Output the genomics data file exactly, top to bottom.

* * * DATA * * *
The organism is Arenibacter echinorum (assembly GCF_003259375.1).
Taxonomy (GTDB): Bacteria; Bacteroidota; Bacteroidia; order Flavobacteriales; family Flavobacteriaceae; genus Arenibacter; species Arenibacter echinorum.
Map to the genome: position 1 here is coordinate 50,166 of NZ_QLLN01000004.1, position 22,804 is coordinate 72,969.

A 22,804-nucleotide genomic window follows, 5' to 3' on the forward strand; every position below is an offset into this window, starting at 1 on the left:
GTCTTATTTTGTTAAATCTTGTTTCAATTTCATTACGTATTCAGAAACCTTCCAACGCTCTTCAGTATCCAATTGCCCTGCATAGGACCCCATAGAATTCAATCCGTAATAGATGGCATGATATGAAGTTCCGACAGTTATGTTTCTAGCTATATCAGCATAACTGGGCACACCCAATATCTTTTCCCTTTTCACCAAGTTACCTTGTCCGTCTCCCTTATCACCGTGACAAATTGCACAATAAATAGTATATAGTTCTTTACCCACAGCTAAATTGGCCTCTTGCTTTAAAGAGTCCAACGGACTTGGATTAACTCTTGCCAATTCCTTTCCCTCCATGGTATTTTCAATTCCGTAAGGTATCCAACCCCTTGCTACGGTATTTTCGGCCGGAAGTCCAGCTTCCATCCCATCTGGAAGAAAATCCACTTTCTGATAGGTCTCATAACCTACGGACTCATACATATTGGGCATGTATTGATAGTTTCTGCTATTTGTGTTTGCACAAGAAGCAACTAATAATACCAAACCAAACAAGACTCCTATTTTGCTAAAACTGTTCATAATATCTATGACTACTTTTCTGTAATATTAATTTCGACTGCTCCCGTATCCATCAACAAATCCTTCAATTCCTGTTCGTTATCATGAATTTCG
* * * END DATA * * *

The organism is Arenibacter echinorum (assembly GCF_003259375.1).
Taxonomy (GTDB): Bacteria; Bacteroidota; Bacteroidia; order Flavobacteriales; family Flavobacteriaceae; genus Arenibacter; species Arenibacter echinorum.
Map to the genome: position 1 here is coordinate 50,166 of NZ_QLLN01000004.1, position 22,804 is coordinate 72,969.

A 22,804-nucleotide genomic window follows, 5' to 3' on the forward strand; every position below is an offset into this window, starting at 1 on the left:
GTCTTATTTTGTTAAATCTTGTTTCAATTTCATTACGTATTCAGAAACCTTCCAACGCTCTTCAGTATCCAATTGCCCTGCATAGGACCCCATAGAATTCAATCCGTAATAGATGGCATGATATGAAGTTCCGACAGTTATGTTTCTAGCTATATCAGCATAACTGGGCACACCCAATATCTTTTCCCTTTTCACCAAGTTACCTTGTCCGTCTCCCTTATCACCGTGACAAATTGCACAATAAATAGTATATAGTTCTTTACCCACAGCTAAATTGGCCTCTTGCTTTAAAGAGTCCAACGGACTTGGATTAACTCTTGCCAATTCCTTTCCCTCCATGGTATTTTCAATTCCGTAAGGTATCCAACCCCTTGCTACGGTATTTTCGGCCGGAAGTCCAGCTTCCATCCCATCTGGAAGAAAATCCACTTTCTGATAGGTCTCATAACCTACGGACTCATACATATTGGGCATGTATTGATAGTTTCTGCTATTTGTGTTTGCACAAGAAGCAACTAATAATACCAAACCAAACAAGACTCCTATTTTGCTAAAACTGTTCATAATATCTATGACTACTTTTCTGTAATATTAATTTCGACTGCTCCCGTATCCATCAACAAATCCTTCAATTCCTGTTCGTTATCATGAATTTCG